“Hastig” offers a unique surreal touch, an inner melody that the pianist should hear but not play.
Schumann is both certain and uncertain at the same time. Are these almost-banal progressions digressions or the meat of the matter? Lupu lives in the territory of “why?” perfectly.
“Einfach und zart” is the first moment of true stillness, a G minor song perfect for the poetic pianist. The middle “Intemezzo” uses a title taken up many times by Brahms, but this earlier iteration sounds a bit like a Cramer etude given rare breadth and depth. The final Neapolitan cadence is stunning.
“Innig.” When my teacher Sophia Rosoff told me to listen to Humoresque, she said I would like the jazzy harmonies and rhythms. “Inning” begins like an American pop song from the ’30s, and then some of the later progressions are worthy of a modernist like Paul Bley.
Perhaps none of the rhythms would confuse a jazz musician, but there are surprising syncopations throughout, including in “Sehr lebhaft.” I suspect these syncopations were all-but-impossible for 19th-century European musicians.
The structure is wayward enough already, but Schumann goes all in to finish. “Mit einigem Pomp” is a march, a moment of confused clarity, with Lupu delivering the requisite fire and brimstone. Then “Zum Beschluss” (“To the resolution”) wanders around hill and dale, spinning diminished chords from every angle. Lupu’s commitment is unflagging while guiding the listener to the final triumph.
Harrison Birtwistle tried to avoid being a member of the English establishment, but he ended up getting many major commissions and a knighthood anyway. Some of his pieces reference English history, for example Silbury Air.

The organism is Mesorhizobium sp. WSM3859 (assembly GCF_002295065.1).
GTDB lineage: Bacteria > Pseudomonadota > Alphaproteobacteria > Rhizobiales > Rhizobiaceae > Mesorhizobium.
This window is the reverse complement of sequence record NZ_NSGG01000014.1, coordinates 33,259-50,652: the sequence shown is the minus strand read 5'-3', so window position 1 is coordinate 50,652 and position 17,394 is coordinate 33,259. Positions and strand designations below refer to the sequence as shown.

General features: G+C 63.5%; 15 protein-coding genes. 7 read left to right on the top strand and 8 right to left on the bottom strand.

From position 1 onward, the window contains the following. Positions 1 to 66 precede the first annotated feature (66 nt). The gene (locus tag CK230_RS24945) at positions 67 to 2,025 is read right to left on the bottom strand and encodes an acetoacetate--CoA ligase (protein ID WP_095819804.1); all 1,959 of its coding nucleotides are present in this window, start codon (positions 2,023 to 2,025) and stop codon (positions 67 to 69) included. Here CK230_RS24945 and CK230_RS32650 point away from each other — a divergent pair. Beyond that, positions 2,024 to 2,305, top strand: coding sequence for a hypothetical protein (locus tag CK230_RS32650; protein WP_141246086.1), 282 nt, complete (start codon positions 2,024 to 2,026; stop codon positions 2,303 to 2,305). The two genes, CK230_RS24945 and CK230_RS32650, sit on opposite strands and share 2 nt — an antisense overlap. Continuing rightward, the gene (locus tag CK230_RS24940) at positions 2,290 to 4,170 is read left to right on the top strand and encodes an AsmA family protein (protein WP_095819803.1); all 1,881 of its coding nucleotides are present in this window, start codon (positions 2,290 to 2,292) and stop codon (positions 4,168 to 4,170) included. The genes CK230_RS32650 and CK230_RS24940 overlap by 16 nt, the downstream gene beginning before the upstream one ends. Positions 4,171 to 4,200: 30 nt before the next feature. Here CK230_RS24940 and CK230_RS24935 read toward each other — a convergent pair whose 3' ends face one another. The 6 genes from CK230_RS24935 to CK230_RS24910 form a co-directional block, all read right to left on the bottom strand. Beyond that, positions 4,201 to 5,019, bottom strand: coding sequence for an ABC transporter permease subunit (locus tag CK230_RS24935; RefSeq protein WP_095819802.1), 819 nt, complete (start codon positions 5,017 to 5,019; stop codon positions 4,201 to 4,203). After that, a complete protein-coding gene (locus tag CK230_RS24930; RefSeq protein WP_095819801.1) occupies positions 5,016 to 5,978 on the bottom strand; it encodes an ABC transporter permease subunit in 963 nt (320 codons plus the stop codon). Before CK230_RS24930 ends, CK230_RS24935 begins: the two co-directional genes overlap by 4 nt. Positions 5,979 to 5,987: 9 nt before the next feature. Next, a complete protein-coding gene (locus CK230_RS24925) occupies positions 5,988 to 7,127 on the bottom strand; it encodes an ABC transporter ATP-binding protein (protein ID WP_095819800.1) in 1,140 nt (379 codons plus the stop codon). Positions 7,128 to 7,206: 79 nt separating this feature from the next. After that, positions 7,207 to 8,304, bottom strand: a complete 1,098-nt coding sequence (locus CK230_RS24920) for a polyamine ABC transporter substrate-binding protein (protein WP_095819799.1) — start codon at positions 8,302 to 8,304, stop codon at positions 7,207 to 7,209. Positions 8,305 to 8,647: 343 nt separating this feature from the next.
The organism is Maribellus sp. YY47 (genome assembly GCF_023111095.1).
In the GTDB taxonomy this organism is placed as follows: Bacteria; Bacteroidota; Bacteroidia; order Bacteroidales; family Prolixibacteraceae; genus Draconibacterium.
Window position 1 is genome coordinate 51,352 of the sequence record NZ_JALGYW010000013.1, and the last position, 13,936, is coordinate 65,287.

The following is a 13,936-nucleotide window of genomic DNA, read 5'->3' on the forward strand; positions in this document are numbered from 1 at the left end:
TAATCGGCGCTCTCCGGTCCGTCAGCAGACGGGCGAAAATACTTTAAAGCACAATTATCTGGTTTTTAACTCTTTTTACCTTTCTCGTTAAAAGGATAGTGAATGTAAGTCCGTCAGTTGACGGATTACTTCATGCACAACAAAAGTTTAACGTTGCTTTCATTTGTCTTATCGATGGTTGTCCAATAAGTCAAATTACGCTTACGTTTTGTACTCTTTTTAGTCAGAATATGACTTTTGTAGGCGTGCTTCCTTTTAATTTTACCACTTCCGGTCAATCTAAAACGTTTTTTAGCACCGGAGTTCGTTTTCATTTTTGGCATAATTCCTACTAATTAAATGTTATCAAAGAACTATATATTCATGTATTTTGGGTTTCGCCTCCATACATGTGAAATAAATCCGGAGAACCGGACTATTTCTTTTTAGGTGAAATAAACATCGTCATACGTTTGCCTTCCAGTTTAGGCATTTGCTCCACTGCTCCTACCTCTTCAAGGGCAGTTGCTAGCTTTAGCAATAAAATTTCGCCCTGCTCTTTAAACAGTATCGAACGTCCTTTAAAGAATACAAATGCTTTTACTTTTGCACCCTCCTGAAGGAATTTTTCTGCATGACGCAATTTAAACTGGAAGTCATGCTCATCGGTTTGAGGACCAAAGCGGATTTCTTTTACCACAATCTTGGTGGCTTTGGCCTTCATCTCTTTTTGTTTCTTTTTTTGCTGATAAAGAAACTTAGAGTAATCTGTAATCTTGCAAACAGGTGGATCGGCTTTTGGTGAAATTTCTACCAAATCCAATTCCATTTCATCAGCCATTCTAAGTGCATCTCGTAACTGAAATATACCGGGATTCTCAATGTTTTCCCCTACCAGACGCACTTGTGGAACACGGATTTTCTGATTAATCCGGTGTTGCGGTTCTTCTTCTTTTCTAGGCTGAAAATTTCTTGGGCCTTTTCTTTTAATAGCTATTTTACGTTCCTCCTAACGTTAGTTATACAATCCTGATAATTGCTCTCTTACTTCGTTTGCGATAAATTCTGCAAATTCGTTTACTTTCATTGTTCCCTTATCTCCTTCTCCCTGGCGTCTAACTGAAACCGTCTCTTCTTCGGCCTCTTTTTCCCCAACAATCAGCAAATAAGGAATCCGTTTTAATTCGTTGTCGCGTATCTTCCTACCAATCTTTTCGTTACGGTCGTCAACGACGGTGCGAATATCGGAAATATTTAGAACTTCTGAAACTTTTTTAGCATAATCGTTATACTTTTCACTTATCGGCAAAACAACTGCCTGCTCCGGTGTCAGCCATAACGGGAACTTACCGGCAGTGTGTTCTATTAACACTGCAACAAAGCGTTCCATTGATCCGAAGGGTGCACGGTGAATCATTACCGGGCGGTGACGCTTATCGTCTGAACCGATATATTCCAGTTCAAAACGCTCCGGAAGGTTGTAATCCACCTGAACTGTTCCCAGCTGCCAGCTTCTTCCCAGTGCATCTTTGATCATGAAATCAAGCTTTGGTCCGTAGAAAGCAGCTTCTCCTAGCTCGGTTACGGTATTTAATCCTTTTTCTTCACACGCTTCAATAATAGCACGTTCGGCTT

The Neolithic monument Silbury Hill is in Wiltshire.
I wrote before: Birtwistle’s “atonal language has an unusual base: monody and organum, simple ancient chants harmonized in fourths and fifths. Birtwistle takes that basic material, pulverizes it, and throws it into new constellations. This chant-like aspect of his material is seldom obvious, yet it must be why Birtwistle’s melodies and harmonies have such a distinctive sound.”
Silbury Air is a process piece, where rhythms and melodies doggedly follow mechanical paths leading nowhere. The joy is in the journey, and the various beats and pulses are blessedly clear. In its way, this is a forthright and accessible work.
From David Beard’s comment: “Birtwistle began his composition with a table, or ‘pulse labyrinth’, which comprised various speeds and metres. He then passed through the labyrinth as he composed, his direction guided by a set of rules and proportionally related tempos that ensured relatively smooth transitions, like the gearbox in a car.”
I’m not surprised that Adès likes this piece, for Silbury Air might foreshadow Adès’s own work. The scoring of the percussion section, especially the temple blocks, reminds me of something a bit similar in Adès’s Asyla.
The accumulation of fast repeating notes going at slightly different rates is in the tradition of Ligeti’s “insect music.” And, as usual, one can just perceive Mr. Stravinsky through the primeval English mist as well. Still, Birtwistle has his thing, which is one of the best things ever. What a pleasure to listen two different recordings of Silbury Air streaming online, the older version with London Sinfonietta and Elgar Howarth, the more recent from Sydney Alpha Ensemble and David Stanhope.
The work concludes in an unforgettable manner with four stark chords that the harp rings alone. Just brilliant. Yeah baby. Now that’s what I’m talkin’ about.
(The score of Silbury Air can be seen/followed at the official Universal Edition page.)